University of Akron Press
Out of our endgame of giddy chaos, Black Leaf sustains and deepens the themes and images first confronted in Seiler's 1994 book, The Waters of Forgetting. Whether attentive to the poet in Paris, or Isaac Bashevis Singer in Hoboken, or to Sam Cooke on the radio, these poems carry the reader through the postwar premillenial world, sifting through the layers of history, popular culture, literature, and personal mythology to discover the fragments out of which a self can be shaped. In lines of wry humor and regret, of tension and the longing for release, the figure of the black leaf drifts from the first poem to the final sequence, suggestive of that moment before creation, before the pages turn white with possibility, or that thin screen upon which the imagination projects its stories to counter the stories told by time.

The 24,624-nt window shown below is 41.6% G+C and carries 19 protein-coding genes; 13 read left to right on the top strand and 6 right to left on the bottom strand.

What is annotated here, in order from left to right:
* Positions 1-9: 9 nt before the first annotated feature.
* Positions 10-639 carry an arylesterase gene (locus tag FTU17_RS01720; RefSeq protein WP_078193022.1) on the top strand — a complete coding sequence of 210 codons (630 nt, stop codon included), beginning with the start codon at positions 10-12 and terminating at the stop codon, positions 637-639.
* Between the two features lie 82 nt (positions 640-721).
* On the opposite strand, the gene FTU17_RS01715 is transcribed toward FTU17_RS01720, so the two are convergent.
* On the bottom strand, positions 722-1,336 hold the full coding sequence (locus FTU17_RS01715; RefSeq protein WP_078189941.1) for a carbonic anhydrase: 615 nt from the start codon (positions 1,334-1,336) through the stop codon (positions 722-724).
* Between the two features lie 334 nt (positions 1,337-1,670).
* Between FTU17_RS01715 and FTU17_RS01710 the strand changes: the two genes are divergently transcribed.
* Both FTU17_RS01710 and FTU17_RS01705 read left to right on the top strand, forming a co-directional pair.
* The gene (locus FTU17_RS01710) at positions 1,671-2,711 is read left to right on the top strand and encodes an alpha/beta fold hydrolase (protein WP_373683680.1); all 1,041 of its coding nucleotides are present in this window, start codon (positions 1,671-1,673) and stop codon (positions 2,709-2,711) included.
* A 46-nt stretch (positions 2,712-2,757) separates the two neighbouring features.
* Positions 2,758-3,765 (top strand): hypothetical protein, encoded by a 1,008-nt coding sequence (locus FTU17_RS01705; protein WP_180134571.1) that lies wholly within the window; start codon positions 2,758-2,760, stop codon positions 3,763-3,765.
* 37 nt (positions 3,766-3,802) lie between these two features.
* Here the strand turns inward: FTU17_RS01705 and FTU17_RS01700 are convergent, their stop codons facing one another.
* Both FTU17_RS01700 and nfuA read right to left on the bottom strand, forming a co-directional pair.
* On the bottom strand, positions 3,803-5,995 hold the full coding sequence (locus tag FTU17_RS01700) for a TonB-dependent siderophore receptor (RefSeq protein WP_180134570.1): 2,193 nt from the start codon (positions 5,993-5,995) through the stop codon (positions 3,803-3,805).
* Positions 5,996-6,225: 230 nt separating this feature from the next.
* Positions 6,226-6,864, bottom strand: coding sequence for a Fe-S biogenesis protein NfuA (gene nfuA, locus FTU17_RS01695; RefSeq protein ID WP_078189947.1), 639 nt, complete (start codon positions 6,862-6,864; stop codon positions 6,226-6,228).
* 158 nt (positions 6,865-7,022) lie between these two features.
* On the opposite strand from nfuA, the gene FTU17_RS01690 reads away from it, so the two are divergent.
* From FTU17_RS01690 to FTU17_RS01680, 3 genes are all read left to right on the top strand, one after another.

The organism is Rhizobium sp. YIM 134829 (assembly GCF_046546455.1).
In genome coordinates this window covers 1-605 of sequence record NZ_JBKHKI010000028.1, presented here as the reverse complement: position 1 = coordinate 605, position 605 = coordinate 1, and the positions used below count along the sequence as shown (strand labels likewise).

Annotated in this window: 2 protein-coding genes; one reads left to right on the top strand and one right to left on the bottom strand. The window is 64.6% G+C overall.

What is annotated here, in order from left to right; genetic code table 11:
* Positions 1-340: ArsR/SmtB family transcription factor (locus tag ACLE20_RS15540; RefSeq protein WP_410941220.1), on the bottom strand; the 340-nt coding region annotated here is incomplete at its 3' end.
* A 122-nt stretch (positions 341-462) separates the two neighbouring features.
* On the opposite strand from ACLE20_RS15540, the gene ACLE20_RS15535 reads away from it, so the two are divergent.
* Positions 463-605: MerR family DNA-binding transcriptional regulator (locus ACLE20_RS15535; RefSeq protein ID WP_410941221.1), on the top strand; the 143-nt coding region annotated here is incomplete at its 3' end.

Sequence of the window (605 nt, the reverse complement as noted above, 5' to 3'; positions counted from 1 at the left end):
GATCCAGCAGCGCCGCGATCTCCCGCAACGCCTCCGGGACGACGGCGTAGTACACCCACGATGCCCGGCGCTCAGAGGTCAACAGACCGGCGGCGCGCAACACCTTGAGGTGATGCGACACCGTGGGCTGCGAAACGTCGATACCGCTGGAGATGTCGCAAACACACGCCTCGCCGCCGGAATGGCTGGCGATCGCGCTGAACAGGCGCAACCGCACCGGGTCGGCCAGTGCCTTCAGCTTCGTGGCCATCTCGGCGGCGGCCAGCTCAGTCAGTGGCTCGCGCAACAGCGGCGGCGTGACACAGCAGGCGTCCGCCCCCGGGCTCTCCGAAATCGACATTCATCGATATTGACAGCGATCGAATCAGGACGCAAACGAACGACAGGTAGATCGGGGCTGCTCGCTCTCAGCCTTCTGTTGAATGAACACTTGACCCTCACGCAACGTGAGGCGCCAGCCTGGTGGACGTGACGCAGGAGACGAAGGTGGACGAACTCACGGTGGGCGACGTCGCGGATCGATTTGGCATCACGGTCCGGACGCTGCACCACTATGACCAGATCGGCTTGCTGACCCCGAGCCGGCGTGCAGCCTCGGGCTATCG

Barry Seiler, a native of the Bronx, resides in New Jersey and upstate New York. With a B.A. in English from Queens College and an M.F.A. in Creative Writing from the University of California at Irvine, Seiler teaches at Rutgers University. His poetry has been awarded the Ann Stanford Poetry Prize and a Distinguished Artist grant from the New Jersey Council on the Arts. He has published three chapbooks and two full-length collections, most recently The Waters of Forgetting, the first volume in the Akron Series in Poetry.